Government officials are doctors are on high alert after two Ebola-infected patients left a hospital this week against strict recommendations, fueling fears that the virus might have spread even further.
The incident happened in the latest Ebola breeding ground in the city of Mbandaka in the Democratic Republic of Congo, according to officials with Doctors Without Borders. Health officials have worked tirelessly in recent weeks to control the spread of the virus and keep an accurate tracing map on those people who have may have encountered those with the disease. This aggressive tracing is done in an effort to contain the spread of the deadly disease, thus it is especially dangerous when infected individuals move beyond their containment.
Both patients passed away within a day of leaving the facility. Each patient was spirited away with the help of family members during the night last Monday. One patient did eventually return to the treatment center but died later that evening, while the other passed away at home. Officials from Doctors Without Borders were dispatched to the victim’s home so they could safely dispose of the body in an attempt to keep the virus from spreading.
Doctors are especially worried because, with a population of over 1 million people, Mbandaka is extremely susceptible to a fast-moving Ebola outbreak. In addition, because of its location on the banks of the Congo River, the city has direct access to nine bordering countries and millions of people in population-dense areas. Until officials can properly trace the people that the deceased victims came into contact with, they are focusing their efforts on the relatives who cared for them.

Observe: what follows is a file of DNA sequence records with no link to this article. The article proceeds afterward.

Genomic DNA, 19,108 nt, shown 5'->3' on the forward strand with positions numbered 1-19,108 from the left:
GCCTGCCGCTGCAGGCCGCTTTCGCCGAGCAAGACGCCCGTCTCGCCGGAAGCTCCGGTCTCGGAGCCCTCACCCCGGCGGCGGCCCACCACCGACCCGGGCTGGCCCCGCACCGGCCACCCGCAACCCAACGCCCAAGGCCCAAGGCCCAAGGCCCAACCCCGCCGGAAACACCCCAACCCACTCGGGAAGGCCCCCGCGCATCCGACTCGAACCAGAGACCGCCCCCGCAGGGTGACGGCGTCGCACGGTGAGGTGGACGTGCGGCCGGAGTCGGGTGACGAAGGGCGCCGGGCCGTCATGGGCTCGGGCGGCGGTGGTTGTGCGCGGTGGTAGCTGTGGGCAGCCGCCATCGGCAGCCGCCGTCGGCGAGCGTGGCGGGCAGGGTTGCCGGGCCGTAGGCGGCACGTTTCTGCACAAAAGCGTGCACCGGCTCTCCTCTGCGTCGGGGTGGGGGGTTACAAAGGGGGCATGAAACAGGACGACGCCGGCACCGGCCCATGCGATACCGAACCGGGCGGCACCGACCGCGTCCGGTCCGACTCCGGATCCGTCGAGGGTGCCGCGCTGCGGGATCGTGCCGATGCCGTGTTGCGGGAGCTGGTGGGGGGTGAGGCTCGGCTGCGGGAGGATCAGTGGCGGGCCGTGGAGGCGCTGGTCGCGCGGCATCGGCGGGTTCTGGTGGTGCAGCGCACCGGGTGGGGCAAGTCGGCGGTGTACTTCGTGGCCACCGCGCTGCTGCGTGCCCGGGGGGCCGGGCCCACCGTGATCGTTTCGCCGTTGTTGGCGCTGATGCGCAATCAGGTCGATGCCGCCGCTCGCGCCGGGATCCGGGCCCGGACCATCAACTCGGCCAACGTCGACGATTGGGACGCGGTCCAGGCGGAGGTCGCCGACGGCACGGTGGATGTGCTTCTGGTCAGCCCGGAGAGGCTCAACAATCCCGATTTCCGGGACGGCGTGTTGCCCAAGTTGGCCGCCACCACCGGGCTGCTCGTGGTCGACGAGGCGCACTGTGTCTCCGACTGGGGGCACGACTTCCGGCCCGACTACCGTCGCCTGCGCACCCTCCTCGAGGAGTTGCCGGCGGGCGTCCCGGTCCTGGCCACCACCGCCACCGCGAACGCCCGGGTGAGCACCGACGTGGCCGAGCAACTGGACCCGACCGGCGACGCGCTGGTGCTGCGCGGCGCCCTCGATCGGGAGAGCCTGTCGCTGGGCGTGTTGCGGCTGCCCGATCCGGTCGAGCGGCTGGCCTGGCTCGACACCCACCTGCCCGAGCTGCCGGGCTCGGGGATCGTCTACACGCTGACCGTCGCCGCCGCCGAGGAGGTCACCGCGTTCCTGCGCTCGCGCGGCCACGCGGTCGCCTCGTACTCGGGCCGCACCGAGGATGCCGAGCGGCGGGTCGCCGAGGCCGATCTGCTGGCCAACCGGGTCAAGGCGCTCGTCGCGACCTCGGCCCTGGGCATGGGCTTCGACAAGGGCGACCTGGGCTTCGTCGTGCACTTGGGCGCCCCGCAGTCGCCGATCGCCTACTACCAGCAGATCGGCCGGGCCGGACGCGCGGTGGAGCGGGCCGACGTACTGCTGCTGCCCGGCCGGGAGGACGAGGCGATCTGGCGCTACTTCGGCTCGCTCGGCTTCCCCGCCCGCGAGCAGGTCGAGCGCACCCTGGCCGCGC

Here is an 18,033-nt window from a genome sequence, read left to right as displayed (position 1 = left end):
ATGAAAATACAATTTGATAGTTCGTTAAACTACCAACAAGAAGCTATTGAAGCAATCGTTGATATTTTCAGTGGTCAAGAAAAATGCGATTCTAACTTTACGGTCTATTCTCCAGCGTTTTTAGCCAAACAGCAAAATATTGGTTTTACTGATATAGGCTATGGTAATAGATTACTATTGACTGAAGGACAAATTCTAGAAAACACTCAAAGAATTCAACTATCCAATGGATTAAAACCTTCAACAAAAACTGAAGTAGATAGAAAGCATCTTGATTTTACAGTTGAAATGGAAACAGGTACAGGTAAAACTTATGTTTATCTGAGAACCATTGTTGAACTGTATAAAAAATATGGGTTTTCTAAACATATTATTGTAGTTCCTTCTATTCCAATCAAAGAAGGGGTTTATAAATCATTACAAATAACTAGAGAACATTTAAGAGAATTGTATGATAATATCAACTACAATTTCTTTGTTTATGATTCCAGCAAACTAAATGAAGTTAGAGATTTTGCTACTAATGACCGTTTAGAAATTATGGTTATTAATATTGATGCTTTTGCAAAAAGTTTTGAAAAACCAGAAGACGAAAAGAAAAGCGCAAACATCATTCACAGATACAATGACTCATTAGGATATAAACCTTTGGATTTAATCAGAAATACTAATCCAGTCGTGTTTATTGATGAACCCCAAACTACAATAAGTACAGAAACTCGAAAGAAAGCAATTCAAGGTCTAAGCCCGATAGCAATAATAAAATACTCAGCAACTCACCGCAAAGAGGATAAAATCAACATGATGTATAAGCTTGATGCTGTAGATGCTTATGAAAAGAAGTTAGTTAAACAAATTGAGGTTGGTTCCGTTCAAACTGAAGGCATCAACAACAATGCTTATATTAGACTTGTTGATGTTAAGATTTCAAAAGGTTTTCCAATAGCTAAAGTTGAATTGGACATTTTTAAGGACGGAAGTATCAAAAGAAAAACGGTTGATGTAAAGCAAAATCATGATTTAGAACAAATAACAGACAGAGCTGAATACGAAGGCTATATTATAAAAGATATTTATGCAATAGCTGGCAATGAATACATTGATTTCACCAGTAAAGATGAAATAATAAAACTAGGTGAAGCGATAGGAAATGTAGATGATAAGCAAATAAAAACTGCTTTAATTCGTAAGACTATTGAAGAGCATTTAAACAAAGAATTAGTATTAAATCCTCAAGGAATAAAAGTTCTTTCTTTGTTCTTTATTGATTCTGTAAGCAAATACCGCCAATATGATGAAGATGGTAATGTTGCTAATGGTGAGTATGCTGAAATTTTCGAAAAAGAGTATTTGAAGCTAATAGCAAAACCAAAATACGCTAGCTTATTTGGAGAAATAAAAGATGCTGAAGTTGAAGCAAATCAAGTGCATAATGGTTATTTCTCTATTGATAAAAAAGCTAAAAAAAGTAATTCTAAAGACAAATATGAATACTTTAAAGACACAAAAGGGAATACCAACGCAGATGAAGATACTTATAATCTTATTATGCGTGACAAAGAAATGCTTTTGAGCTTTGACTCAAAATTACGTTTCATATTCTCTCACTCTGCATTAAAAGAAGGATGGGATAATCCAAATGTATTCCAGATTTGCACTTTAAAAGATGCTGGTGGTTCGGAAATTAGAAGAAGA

Earlier this week, officials with the World Health Organization (WHO) said that 28 people had died as a result of the disease. However, that number was later revised downward to 22. The WHO says that they have a total of 58 confirmed cases of the disease. Although there are five subtypes of Ebola, only three have been confirmed in Africa over time. Unfortunately for those doctors and health officials in a race against the clock, the most deadly of the three, the Zaire strain, is the one responsible for the current outbreak with a mortality rate of 60 to 90 percent. Ebola first presents with a headache and fever, with hemorrhaging being a later symptom. The current outbreak in the Congo began on May 8.